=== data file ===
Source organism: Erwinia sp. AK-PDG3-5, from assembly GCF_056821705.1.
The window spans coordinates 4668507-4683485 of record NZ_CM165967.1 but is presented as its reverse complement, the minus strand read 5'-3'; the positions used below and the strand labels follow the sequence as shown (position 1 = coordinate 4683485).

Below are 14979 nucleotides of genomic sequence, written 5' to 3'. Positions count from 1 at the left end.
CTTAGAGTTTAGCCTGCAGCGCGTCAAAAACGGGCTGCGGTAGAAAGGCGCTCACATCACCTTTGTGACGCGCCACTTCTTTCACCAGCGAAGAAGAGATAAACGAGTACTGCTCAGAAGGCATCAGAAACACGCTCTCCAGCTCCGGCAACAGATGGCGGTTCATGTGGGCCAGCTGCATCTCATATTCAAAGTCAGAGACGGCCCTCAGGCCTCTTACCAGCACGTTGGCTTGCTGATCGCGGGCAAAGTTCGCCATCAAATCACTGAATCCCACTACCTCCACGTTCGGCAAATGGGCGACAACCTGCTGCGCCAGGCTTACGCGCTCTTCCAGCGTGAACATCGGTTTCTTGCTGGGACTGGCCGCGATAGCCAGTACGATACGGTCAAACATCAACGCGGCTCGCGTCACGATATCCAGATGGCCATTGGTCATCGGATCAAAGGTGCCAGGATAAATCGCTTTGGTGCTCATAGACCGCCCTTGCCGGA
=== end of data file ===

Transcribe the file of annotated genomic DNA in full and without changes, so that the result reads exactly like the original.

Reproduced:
Source organism: Erwinia sp. AK-PDG3-5, from assembly GCF_056821705.1.
The window spans coordinates 4668507-4683485 of record NZ_CM165967.1 but is presented as its reverse complement, the minus strand read 5'-3'; the positions used below and the strand labels follow the sequence as shown (position 1 = coordinate 4683485).

Below are 14979 nucleotides of genomic sequence, written 5' to 3'. Positions count from 1 at the left end.
CTTAGAGTTTAGCCTGCAGCGCGTCAAAAACGGGCTGCGGTAGAAAGGCGCTCACATCACCTTTGTGACGCGCCACTTCTTTCACCAGCGAAGAAGAGATAAACGAGTACTGCTCAGAAGGCATCAGAAACACGCTCTCCAGCTCCGGCAACAGATGGCGGTTCATGTGGGCCAGCTGCATCTCATATTCAAAGTCAGAGACGGCCCTCAGGCCTCTTACCAGCACGTTGGCTTGCTGATCGCGGGCAAAGTTCGCCATCAAATCACTGAATCCCACTACCTCCACGTTCGGCAAATGGGCGACAACCTGCTGCGCCAGGCTTACGCGCTCTTCCAGCGTGAACATCGGTTTCTTGCTGGGACTGGCCGCGATAGCCAGTACGATACGGTCAAACATCAACGCGGCTCGCGTCACGATATCCAGATGGCCATTGGTCATCGGATCAAAGGTGCCAGGATAAATCGCTTTGGTGCTCATAGACCGCCCTTGCCGGA